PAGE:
Written By Jeff Marthins, Senior Business Consultant at John Galt Solutions
Ok, call me a traditionalist. I don’t put ketchup on hot dogs, I drive on the right and pass on the left, and I don’t wear socks with sandals. Also, I do not usually prepare for the holiday season until after Thanksgiving. I know that in the past, many retail stores would begin the Holiday season right after Halloween. But as everyone has stated before, “This is 2020. Nothing is as it used to be.”
With Wal-Mart, Target, Best Buy, Kohl’s, Dick’s Sporting Goods, and many others announcing that they will be closed Thanksgiving for the first time in many years, how does this and other factors drive the holiday retail business? What does this do to historical data and demand planning/forecasting? When does the holiday season even begin? There are so many questions and uncertainties that most forecasters are left guessing to predict the impact on overall demand. Demand Planners, Forecasters, and Analysts are all trying to find their way down the 2020 holiday season path. What do we know going forward and how can we use the historical data?
Target has announced their holiday promotions will begin in October. Their rationale is to reduce crowds since holiday shopping brings lots of people to the store. Considering that this is no Thanksgiving and earlier start to the holiday season, this “stretches” the holiday season forward. Assuming that total sales are flat YOY, the same volume will now be “stretched” to begin in October. The example below shows the same sales YOY but stretched out starting from early October to the end of the year.
By the way the big retailers have announced their holiday plans, I believe this will shift historical demand forward.
Now, we need to add the e-commerce volume. This shift of focus from brick-and-mortar to ecommerce could also be driven by the consumer turning to the internet to avoid large crowds or, simply, due to the ease and convenience of online shopping. We know that e-commerce has grown by more than 30% in the first six months of 2020 based on analysis of U.S. Department of Commerce data*. I’m sure that with many places still with restrictions, brick-and-mortar will be affected. Amazon is gearing up for more inventory and waiving inventory sur-charges to make sure that inventory is ready to ship. Speaking of convenience, add that I can have gifts shipped directly to the recipients. No wrapping; no problem.
Let’s now add small businesses. Small businesses have already taken a hit in sales. Those that have survived are doing what they can. Both smaller and local businesses have had their eyes on the consumer and building sentiment support to drive traffic. There is a true heart-felt desire to assist the small business. Also, there would be fewer crowds. At the time of year when everyone tries to have that feel good experience, I think that some consumers will shift their business to the struggling small business to purchase there even if it means paying a little more.
Can the consumer afford to spend what they did in the 2019 holiday season? The unemployment rate was over 10% in July according to the Bureau of Labor Statistics and consumer spending is down since March. But then again, consumers have spent less money on dining, entertainment and traveling due to restrictions. U.S. airlines have seen a dramatic 80% drop in travel and American Airlines announced that they may be facing layoffs.. Does that actually mean more disposable spending?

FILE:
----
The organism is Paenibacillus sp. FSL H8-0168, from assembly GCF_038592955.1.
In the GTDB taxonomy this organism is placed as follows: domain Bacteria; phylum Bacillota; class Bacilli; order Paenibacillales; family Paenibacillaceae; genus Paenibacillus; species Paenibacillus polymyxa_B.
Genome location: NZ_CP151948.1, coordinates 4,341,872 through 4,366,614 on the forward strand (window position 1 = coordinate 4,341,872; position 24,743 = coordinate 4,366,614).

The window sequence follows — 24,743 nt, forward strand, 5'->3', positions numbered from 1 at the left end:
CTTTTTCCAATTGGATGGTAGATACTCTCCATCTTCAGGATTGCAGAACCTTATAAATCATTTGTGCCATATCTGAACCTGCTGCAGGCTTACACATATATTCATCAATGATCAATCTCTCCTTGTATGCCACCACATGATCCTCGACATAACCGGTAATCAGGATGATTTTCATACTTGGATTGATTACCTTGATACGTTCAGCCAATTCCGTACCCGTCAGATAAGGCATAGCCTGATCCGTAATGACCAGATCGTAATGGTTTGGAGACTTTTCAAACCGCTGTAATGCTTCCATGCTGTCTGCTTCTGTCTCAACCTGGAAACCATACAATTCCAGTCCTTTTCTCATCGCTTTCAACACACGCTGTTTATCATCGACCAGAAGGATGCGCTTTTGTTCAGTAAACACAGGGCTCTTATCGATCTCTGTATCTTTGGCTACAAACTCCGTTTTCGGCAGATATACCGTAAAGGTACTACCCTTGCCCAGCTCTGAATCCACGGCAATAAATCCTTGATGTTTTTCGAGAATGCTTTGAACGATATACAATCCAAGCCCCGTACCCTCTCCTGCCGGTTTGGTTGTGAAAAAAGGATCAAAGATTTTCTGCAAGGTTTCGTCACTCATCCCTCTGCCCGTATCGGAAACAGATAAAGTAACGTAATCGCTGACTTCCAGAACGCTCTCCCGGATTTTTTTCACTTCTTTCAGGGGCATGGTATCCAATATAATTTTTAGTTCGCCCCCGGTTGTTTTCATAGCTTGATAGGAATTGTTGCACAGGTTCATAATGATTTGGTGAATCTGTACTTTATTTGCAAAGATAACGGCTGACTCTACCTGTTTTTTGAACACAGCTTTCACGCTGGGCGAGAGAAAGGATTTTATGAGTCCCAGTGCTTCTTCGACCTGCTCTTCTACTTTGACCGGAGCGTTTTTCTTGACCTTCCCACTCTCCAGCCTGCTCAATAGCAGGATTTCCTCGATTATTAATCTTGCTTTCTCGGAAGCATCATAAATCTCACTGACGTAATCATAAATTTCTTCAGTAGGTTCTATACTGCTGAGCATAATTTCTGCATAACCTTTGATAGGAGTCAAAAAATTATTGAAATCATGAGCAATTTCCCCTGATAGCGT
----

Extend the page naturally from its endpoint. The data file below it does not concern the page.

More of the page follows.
Considering all these factors we are still facing unprecedented levels of uncertainty. How do you solve the predictability? How can you paint the future picture of demand with confidence? When dealing with these uncertainties, I have two thoughts:
- There is no longer an upper limit and lower limit to gauge the future
- Regression Models
There are no longer upper and lower limits to your demand forecast. In the past, when running forecasts, we would include some upper and lower limits. However, this approach may need to be tweaked this holiday season.
In the time of year when hurricanes arise, I am reminded of the spaghetti models that weather forecasters use to predict the path of the hurricane. Usually, as we plot these outputs on a graph, we begin to see where the most predictable models rely.
Using John Galt ForecastX Multiple regression modeling, you can see the spaghetti model effect on the units sold in a retail model. Doing this at an aggregate level, I took out the impact of ecommerce since the units sold would be purchased on a different channel. Now, going into a forecasting or planning meeting, you do not just have upper and lower limits, you clearly have some graphical representation of the forecast using a multiple regression model. This has helped many ForecastX users prepare for the holiday season in a year like no other in history.
In conclusion, I am not sure of what the holiday season holds. Like I said, it’s 2020 and anything can happen. But will it? And will you be prepared for it? You can request more information here if you would like to see how ForecastX can help your company prepare for the holiday season in 2020 and beyond.